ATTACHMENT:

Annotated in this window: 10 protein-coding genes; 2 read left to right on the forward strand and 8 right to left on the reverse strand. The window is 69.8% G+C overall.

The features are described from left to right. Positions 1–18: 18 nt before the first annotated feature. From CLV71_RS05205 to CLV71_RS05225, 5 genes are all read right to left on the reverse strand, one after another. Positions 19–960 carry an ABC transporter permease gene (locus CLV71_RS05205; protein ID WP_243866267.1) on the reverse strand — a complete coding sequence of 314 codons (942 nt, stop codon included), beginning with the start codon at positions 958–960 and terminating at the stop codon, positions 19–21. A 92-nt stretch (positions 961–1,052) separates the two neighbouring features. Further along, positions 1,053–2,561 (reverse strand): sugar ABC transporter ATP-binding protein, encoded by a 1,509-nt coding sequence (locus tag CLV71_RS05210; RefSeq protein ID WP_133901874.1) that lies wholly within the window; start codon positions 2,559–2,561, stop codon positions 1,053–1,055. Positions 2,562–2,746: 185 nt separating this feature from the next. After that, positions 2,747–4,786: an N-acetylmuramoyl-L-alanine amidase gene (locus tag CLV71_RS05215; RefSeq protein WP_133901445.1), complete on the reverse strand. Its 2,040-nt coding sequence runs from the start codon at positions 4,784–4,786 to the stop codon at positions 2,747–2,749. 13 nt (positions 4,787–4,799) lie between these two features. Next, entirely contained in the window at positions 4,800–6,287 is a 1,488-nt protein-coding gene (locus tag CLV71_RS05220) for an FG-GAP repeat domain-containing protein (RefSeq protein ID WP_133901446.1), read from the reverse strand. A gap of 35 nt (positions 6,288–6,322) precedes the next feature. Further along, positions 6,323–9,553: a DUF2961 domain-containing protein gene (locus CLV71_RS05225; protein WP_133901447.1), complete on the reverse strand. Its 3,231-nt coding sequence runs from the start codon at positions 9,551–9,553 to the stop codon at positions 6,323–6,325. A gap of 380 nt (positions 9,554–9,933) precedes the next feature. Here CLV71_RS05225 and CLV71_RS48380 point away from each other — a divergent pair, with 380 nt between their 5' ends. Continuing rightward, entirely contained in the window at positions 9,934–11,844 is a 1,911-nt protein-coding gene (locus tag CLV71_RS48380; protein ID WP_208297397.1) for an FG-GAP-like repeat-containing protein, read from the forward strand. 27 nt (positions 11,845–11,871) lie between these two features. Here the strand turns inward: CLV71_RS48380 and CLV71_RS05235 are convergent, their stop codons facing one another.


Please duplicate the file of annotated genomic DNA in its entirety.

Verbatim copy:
Annotated in this window: 10 protein-coding genes; 2 read left to right on the forward strand and 8 right to left on the reverse strand. The window is 69.8% G+C overall.

The features are described from left to right. Positions 1–18: 18 nt before the first annotated feature. From CLV71_RS05205 to CLV71_RS05225, 5 genes are all read right to left on the reverse strand, one after another. Positions 19–960 carry an ABC transporter permease gene (locus CLV71_RS05205; protein ID WP_243866267.1) on the reverse strand — a complete coding sequence of 314 codons (942 nt, stop codon included), beginning with the start codon at positions 958–960 and terminating at the stop codon, positions 19–21. A 92-nt stretch (positions 961–1,052) separates the two neighbouring features. Further along, positions 1,053–2,561 (reverse strand): sugar ABC transporter ATP-binding protein, encoded by a 1,509-nt coding sequence (locus tag CLV71_RS05210; RefSeq protein ID WP_133901874.1) that lies wholly within the window; start codon positions 2,559–2,561, stop codon positions 1,053–1,055. Positions 2,562–2,746: 185 nt separating this feature from the next. After that, positions 2,747–4,786: an N-acetylmuramoyl-L-alanine amidase gene (locus tag CLV71_RS05215; RefSeq protein WP_133901445.1), complete on the reverse strand. Its 2,040-nt coding sequence runs from the start codon at positions 4,784–4,786 to the stop codon at positions 2,747–2,749. 13 nt (positions 4,787–4,799) lie between these two features. Next, entirely contained in the window at positions 4,800–6,287 is a 1,488-nt protein-coding gene (locus tag CLV71_RS05220) for an FG-GAP repeat domain-containing protein (RefSeq protein ID WP_133901446.1), read from the reverse strand. A gap of 35 nt (positions 6,288–6,322) precedes the next feature. Further along, positions 6,323–9,553: a DUF2961 domain-containing protein gene (locus CLV71_RS05225; protein WP_133901447.1), complete on the reverse strand. Its 3,231-nt coding sequence runs from the start codon at positions 9,551–9,553 to the stop codon at positions 6,323–6,325. A gap of 380 nt (positions 9,554–9,933) precedes the next feature. Here CLV71_RS05225 and CLV71_RS48380 point away from each other — a divergent pair, with 380 nt between their 5' ends. Continuing rightward, entirely contained in the window at positions 9,934–11,844 is a 1,911-nt protein-coding gene (locus tag CLV71_RS48380; protein ID WP_208297397.1) for an FG-GAP-like repeat-containing protein, read from the forward strand. 27 nt (positions 11,845–11,871) lie between these two features. Here the strand turns inward: CLV71_RS48380 and CLV71_RS05235 are convergent, their stop codons facing one another.